According to the city’s website, Massachusetts native William Stewart settled the area in 1838 by building the first house. He named it after the South American country since Brazil had made newspaper headlines due to the region’s political upheaval – plus it was short and memorable. One of only a handful of U.S. towns named after the Portuguese-speaking country, Indiana’s Brazil became a crossroads for thousands of settlers headed west.  

For anyone heading through the area these days, Brazil provides many independent dining options, including the Brazil Coffee Grounds and Bits-N-Bites, both along National Avenue, the major arterial route that connects into Terre Haute. Both locations offer the opportunity to sip tasty lattes and cappuccinos and eat locally baked goods. Brazil Coffee Grounds prepares 49 different flavored and sugar-free brews, and Bits-N-Bites provides breakfast, lunch and java in a beguiling and comfortable atmosphere. 

Once your recycled cups brim with Brazil-brewed java, take a five-minute drive to State Road 59 and visit the impressive Chafariz Dos Contos Fountain. A diplomatic gift from the country of Brazil, the granite water feature, sculpted by Brazilian artist Tito Bernucci, replicates the original found in Ouro Preto. Weighing 62 tons and shipped across 5,000 miles in 105 pieces, the impressive bubbler stands 26 feet tall and about 40 feet long. Erected in 1950, it fell into disrepair, but in 2016, Indiana Landmarks and Clay County Parks funded a renovation to restart the gurgling.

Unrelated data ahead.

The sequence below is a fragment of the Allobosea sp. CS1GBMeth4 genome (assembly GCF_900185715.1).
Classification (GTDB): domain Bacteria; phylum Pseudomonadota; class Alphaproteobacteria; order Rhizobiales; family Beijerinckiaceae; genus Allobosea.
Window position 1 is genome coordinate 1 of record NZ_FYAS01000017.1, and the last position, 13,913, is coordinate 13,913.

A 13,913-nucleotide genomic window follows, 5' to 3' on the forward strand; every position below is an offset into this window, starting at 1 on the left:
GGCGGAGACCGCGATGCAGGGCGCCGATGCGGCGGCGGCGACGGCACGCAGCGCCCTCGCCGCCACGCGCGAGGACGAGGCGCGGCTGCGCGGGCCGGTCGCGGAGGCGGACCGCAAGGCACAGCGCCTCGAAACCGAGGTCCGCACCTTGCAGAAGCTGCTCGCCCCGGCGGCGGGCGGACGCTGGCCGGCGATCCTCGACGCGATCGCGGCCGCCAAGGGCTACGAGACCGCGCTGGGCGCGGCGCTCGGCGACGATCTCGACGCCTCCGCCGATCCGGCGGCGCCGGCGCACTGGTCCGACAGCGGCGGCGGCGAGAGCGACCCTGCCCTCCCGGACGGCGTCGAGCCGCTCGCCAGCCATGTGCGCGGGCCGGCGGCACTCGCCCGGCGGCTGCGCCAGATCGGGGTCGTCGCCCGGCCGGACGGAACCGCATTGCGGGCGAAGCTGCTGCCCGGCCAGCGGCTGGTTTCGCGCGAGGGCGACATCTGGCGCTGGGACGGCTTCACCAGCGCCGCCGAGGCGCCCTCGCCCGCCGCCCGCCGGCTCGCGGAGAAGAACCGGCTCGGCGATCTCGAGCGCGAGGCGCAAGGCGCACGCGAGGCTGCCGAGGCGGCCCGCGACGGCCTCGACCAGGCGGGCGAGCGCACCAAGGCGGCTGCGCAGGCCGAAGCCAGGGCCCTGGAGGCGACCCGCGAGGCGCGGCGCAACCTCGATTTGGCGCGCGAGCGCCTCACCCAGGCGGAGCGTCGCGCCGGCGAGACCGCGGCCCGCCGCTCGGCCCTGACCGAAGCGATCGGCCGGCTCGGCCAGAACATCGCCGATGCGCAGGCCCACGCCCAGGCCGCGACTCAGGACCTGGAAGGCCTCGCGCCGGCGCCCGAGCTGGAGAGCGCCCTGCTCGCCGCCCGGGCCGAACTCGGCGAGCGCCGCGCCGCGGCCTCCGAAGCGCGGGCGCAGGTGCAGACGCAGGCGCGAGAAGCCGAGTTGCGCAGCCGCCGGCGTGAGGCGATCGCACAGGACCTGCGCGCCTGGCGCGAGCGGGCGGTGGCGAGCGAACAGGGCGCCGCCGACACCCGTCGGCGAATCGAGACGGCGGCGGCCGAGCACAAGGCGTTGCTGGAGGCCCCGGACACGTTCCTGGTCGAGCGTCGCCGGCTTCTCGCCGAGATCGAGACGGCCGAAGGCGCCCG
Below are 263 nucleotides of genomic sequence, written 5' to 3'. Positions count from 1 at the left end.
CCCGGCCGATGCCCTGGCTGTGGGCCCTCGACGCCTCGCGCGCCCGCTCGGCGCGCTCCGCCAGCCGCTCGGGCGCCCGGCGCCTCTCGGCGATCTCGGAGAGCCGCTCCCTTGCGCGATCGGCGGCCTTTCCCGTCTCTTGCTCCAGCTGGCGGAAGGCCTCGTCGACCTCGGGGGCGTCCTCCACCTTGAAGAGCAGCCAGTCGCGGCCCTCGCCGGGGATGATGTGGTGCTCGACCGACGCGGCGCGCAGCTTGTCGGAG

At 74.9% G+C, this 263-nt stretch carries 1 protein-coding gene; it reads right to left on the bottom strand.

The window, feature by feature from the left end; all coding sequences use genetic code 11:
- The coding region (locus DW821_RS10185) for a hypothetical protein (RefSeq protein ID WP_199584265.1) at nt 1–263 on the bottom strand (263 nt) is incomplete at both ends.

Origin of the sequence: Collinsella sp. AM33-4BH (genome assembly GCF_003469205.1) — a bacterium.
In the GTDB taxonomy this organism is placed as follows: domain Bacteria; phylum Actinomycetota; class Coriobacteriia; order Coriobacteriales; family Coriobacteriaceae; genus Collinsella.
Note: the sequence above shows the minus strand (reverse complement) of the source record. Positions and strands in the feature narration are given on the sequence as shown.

For those with a taste of Tex-Mex, dive into Mario Bros Mexican, a must-visit when passing through. The south-of-the-border eatery, known for authentic dishes, offers an extensive menu featuring everything from sizzling fajitas to savory enchiladas – and delicious margaritas. If you’re in the mood for classic food and locally crafted libations with a heady lineup of up-and-coming musicians, Timeout Bar might be the place to put on dancing shoes and work up an appetite. Known for mouthwatering wings with a secret sauce, customers can order a wing at a time for 89 cents each. 

Lastly, a stop at enchanting Honeysuckle Hill Bee-stro is a must. Open for lunch and dinner, the menu features locally sourced ingredients and changes weekly. If you have room for just one item, the dessert bites plate might be it. Featuring three half portions of homemade confections, you’ll be delighted for the rest of the day. 

Brazil presents an array of dining that cater to various tastes and preferences. That and the city’s rich history makes it a destination worth exploring, and its welcoming community will make anyone feel at home.